Your SlideShare is downloading. ×
  • Like
It change management challenges in kenya
Upcoming SlideShare
Loading in...5
×

Thanks for flagging this SlideShare!

Oops! An error has occurred.

×

Now you can save presentations on your phone or tablet

Available for both IPhone and Android

Text the download link to your phone

Standard text messaging rates apply

It change management challenges in kenya

  • 138 views
Published

International peer-reviewed academic journals call for papers, http://www.iiste.org …

International peer-reviewed academic journals call for papers, http://www.iiste.org

Published in Business , Education
  • Full Name Full Name Comment goes here.
    Are you sure you want to
    Your message goes here
    Be the first to comment
    Be the first to like this
No Downloads

Views

Total Views
138
On SlideShare
0
From Embeds
0
Number of Embeds
0

Actions

Shares
Downloads
1
Comments
0
Likes
0

Embeds 0

No embeds

Report content

Flagged as inappropriate Flag as inappropriate
Flag as inappropriate

Select your reason for flagging this presentation as inappropriate.

Cancel
    No notes for slide

Transcript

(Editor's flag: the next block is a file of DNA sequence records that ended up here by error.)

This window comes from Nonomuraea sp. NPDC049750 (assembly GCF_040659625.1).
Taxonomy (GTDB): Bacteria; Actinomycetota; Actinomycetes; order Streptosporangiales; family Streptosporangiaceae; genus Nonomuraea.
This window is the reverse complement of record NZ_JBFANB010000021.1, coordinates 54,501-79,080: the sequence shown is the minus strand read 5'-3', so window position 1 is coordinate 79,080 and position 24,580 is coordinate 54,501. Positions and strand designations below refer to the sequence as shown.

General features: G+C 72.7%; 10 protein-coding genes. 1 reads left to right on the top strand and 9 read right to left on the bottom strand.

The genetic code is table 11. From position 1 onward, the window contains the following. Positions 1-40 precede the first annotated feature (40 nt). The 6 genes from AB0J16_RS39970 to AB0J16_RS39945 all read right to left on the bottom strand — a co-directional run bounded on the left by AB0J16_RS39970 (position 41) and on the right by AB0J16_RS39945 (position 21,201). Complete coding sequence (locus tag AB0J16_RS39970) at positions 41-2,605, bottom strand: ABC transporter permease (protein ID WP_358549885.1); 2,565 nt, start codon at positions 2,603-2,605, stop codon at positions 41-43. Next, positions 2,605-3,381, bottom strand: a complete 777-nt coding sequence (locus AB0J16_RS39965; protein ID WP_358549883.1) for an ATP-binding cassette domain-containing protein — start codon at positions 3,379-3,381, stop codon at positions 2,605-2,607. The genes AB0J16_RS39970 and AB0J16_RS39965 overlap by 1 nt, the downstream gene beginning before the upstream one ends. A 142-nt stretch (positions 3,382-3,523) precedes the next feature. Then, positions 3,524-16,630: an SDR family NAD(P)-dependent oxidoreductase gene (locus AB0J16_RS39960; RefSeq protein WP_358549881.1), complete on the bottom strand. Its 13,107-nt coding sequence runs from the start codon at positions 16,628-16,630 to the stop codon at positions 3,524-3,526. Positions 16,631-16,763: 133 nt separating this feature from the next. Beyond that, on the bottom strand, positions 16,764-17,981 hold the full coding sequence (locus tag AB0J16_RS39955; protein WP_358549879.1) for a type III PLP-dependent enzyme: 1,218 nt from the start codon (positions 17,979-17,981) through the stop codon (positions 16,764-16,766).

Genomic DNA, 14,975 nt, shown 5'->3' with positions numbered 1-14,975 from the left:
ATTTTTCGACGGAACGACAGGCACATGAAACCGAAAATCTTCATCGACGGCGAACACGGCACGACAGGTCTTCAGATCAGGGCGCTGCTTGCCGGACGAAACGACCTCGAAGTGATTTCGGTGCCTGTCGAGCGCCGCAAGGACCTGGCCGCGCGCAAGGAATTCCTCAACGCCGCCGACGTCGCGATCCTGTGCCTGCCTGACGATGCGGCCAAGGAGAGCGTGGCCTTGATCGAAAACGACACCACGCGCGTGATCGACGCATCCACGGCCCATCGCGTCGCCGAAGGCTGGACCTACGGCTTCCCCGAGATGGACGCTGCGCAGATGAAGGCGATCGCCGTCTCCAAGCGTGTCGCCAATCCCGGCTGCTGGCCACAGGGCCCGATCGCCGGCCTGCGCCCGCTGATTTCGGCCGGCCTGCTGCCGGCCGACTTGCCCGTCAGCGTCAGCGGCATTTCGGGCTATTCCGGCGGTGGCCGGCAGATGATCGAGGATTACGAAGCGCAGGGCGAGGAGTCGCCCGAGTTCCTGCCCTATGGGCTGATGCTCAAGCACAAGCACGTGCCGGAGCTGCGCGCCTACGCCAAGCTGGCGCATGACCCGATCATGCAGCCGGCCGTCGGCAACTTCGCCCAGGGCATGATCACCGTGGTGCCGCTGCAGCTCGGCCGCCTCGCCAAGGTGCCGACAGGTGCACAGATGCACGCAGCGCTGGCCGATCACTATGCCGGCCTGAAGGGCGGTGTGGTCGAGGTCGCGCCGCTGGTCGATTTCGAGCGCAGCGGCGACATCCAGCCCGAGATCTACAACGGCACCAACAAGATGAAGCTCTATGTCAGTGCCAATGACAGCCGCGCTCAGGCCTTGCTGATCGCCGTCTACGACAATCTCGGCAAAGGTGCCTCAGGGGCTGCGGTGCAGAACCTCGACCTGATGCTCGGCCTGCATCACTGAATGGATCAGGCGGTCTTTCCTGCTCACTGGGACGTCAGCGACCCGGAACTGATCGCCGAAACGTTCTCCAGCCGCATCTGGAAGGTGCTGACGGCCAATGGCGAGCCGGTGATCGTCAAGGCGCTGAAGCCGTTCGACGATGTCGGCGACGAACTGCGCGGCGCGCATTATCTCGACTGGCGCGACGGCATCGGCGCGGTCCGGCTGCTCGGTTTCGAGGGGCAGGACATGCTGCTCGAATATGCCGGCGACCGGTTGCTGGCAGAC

• 1. Information and Knowledge Management ISSN 2224-5758 (Paper) ISSN 2224-896X (Online) Vol.3, No.11, 2013 www.iiste.org IT Change Management Challenges in Kenya Stanley Mwangi Chege Head ICT QA, Co-operative Bank of Kenya Schege@co-opbank.co.ke Abstract This According to Jerry Luftman, Managing Information Technology Resources 3 edition (2012), “Most innovations fail, and companies that do not innovate die. In today‘s world the only constant is change. Many managers fear, misunderstand, and have very little training to handle change. Yet for the IT executive, managing change is a critical skill because the implementation of new systems always involves change. The responses to the annual Society for Information Management (SIM) survey showed that managing change is consistently among the top ten management concerns. Recent research and anecdotal evidence also show the importance of managing change. IT organizations are clearly in the business of managing change. They are constantly being driven by changing demands from the business as well as by changes in technologies; they also regularly drive or enable changes in the business. The objective is to maximize the effectiveness of people involved in planning, controlling and implementing change, while also minimizing the negative effects of change on the business. Managing change should be included as a fundamental part of strategic development, project management, and IT governance. A large percentage of IT systems fail to deliver the benefits because the process of managing change was not appropriately addressed”. Keywords: Change, Culture, Resistance Introduction Change management is a critical discipline for the success of any project. It should be considered as a critical success factor for any IT project. When undertaken correctly, it will lead so a successful IT project. Model for managing change IT change begins when internal or external forces cause change agents to recognize the need to modify their organization‘s IT or business processes and/or services. These forces (which can be problems and/or opportunities for the firm) prompt management to decide to move toward transforming the organization. They are the inspiration behind new objectives.. Clearly defined change objectives enable management to identify more specifically what needs to be changed and whom the changes will involve. Will the change involve new equipment, new processes, or a different structure and/or culture? Who will it directly impact the most? Who might it impact indirectly or in ways not 24